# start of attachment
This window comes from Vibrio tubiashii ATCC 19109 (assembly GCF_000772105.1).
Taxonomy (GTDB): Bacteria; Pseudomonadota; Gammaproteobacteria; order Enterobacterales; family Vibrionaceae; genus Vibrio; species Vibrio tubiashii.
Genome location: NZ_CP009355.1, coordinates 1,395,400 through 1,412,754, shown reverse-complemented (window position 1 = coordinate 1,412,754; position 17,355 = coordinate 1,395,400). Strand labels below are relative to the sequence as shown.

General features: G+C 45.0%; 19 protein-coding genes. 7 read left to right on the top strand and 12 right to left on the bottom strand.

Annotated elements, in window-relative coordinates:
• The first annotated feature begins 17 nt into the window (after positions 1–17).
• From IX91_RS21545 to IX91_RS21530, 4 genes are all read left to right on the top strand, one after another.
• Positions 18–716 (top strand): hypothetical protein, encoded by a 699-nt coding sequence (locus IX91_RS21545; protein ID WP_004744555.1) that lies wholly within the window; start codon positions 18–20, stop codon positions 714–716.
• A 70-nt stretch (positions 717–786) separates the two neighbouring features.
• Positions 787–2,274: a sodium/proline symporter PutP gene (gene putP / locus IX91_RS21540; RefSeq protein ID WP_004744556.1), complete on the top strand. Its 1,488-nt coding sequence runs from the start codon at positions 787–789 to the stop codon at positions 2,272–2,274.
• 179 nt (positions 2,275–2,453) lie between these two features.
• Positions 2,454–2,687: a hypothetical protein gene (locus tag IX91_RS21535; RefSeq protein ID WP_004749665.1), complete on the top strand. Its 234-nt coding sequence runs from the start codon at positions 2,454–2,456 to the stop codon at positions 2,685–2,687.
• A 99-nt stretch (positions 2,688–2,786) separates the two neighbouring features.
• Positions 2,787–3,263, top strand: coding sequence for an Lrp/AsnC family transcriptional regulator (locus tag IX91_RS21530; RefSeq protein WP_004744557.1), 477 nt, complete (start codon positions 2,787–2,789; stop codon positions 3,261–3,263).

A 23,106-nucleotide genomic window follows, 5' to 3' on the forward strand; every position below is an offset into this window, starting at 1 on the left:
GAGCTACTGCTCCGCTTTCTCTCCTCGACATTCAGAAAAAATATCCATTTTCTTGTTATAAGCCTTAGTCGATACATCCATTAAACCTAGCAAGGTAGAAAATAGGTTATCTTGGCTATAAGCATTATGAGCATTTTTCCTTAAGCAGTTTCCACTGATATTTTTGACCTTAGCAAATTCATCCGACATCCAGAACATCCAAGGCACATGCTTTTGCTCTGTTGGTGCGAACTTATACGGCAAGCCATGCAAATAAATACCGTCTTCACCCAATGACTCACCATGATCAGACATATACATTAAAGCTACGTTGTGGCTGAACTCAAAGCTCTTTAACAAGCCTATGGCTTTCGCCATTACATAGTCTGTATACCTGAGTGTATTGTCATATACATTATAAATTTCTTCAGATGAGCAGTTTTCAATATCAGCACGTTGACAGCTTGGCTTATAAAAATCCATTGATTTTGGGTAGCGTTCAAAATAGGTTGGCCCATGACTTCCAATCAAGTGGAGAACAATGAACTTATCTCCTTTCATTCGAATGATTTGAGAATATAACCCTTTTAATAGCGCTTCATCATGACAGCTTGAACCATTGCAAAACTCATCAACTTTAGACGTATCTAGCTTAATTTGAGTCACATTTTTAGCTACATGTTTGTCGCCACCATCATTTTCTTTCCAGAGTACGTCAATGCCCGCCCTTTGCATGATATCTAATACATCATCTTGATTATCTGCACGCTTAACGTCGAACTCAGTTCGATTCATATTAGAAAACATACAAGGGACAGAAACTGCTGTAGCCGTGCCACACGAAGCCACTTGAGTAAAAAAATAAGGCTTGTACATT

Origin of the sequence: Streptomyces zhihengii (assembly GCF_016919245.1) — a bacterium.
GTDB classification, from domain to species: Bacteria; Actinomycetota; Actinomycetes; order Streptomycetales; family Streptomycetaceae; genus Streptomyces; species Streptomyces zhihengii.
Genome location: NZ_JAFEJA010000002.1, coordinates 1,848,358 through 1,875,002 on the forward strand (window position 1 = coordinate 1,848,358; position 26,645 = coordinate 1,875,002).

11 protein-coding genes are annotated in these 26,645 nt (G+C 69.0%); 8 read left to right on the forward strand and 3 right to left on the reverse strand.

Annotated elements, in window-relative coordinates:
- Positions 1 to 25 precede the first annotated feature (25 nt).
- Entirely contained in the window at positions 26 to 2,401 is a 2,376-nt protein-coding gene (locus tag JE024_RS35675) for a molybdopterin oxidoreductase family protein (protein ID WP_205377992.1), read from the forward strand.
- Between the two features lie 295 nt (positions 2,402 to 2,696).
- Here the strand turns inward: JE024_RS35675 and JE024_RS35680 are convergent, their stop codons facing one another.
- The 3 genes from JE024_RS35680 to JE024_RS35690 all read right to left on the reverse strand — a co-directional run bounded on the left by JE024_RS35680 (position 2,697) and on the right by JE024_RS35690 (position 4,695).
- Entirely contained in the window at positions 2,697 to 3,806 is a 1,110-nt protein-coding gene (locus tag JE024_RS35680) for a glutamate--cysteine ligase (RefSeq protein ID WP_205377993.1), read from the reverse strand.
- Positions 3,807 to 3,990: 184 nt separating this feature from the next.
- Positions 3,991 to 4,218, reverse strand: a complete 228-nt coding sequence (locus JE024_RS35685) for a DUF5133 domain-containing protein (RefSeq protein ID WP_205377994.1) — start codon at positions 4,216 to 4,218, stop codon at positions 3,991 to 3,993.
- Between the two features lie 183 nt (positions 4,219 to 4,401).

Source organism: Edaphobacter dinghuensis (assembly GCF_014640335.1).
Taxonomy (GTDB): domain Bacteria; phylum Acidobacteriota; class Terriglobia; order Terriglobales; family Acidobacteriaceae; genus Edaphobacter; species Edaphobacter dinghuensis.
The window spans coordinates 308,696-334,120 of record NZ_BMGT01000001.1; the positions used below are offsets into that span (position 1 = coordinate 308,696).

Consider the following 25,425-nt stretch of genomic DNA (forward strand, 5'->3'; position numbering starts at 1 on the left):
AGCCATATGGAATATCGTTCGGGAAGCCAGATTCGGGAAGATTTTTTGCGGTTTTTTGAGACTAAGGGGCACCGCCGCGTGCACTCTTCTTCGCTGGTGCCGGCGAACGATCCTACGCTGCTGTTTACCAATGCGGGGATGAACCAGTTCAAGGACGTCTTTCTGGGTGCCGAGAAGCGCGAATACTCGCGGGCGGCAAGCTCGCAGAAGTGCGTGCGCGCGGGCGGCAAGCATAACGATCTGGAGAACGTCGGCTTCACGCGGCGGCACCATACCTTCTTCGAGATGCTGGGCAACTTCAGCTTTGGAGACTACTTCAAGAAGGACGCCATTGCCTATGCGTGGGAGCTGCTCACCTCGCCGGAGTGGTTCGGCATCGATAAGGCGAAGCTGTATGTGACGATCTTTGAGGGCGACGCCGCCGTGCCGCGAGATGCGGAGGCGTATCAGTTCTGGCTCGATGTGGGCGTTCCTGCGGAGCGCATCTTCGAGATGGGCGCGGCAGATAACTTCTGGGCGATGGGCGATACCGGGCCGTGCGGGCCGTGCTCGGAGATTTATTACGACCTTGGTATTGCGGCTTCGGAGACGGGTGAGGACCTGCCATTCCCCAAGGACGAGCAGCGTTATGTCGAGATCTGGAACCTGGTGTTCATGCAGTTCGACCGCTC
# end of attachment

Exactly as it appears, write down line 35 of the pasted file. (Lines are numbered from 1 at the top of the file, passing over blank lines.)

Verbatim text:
AGCCATATGGAATATCGTTCGGGAAGCCAGATTCGGGAAGATTTTTTGCGGTTTTTTGAGACTAAGGGGCACCGCCGCGTGCACTCTTCTTCGCTGGTGCCGGCGAACGATCCTACGCTGCTGTTTACCAATGCGGGGATGAACCAGTTCAAGGACGTCTTTCTGGGTGCCGAGAAGCGCGAATACTCGCGGGCGGCAAGCTCGCAGAAGTGCGTGCGCGCGGGCGGCAAGCATAACGATCTGGAGAACGTCGGCTTCACGCGGCGGCACCATACCTTCTTCGAGATGCTGGGCAACTTCAGCTTTGGAGACTACTTCAAGAAGGACGCCATTGCCTATGCGTGGGAGCTGCTCACCTCGCCGGAGTGGTTCGGCATCGATAAGGCGAAGCTGTATGTGACGATCTTTGAGGGCGACGCCGCCGTGCCGCGAGATGCGGAGGCGTATCAGTTCTGGCTCGATGTGGGCGTTCCTGCGGAGCGCATCTTCGAGATGGGCGCGGCAGATAACTTCTGGGCGATGGGCGATACCGGGCCGTGCGGGCCGTGCTCGGAGATTTATTACGACCTTGGTATTGCGGCTTCGGAGACGGGTGAGGACCTGCCATTCCCCAAGGACGAGCAGCGTTATGTCGAGATCTGGAACCTGGTGTTCATGCAGTTCGACCGCTC